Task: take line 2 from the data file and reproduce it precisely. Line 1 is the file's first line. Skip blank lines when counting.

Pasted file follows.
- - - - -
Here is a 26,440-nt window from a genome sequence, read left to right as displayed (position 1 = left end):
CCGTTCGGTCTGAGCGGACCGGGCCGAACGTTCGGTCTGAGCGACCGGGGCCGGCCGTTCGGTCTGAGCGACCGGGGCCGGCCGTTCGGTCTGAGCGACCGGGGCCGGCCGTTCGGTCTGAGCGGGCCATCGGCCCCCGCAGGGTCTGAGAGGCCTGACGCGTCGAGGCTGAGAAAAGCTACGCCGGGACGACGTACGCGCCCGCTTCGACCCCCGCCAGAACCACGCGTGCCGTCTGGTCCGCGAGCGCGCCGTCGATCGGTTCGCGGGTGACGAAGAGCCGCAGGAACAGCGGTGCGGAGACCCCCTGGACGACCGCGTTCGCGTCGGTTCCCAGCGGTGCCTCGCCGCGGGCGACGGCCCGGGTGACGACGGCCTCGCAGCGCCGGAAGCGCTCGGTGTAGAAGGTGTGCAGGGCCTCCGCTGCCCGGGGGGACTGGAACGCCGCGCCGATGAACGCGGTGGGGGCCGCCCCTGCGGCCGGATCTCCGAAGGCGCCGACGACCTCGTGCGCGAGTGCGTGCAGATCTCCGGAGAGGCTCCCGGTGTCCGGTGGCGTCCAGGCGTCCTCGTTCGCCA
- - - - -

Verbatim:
CCGTTCGGTCTGAGCGGACCGGGCCGAACGTTCGGTCTGAGCGACCGGGGCCGGCCGTTCGGTCTGAGCGACCGGGGCCGGCCGTTCGGTCTGAGCGACCGGGGCCGGCCGTTCGGTCTGAGCGGGCCATCGGCCCCCGCAGGGTCTGAGAGGCCTGACGCGTCGAGGCTGAGAAAAGCTACGCCGGGACGACGTACGCGCCCGCTTCGACCCCCGCCAGAACCACGCGTGCCGTCTGGTCCGCGAGCGCGCCGTCGATCGGTTCGCGGGTGACGAAGAGCCGCAGGAACAGCGGTGCGGAGACCCCCTGGACGACCGCGTTCGCGTCGGTTCCCAGCGGTGCCTCGCCGCGGGCGACGGCCCGGGTGACGACGGCCTCGCAGCGCCGGAAGCGCTCGGTGTAGAAGGTGTGCAGGGCCTCCGCTGCCCGGGGGGACTGGAACGCCGCGCCGATGAACGCGGTGGGGGCCGCCCCTGCGGCCGGATCTCCGAAGGCGCCGACGACCTCGTGCGCGAGTGCGTGCAGATCTCCGGAGAGGCTCCCGGTGTCCGGTGGCGTCCAGGCGTCCTCGTTCGCCA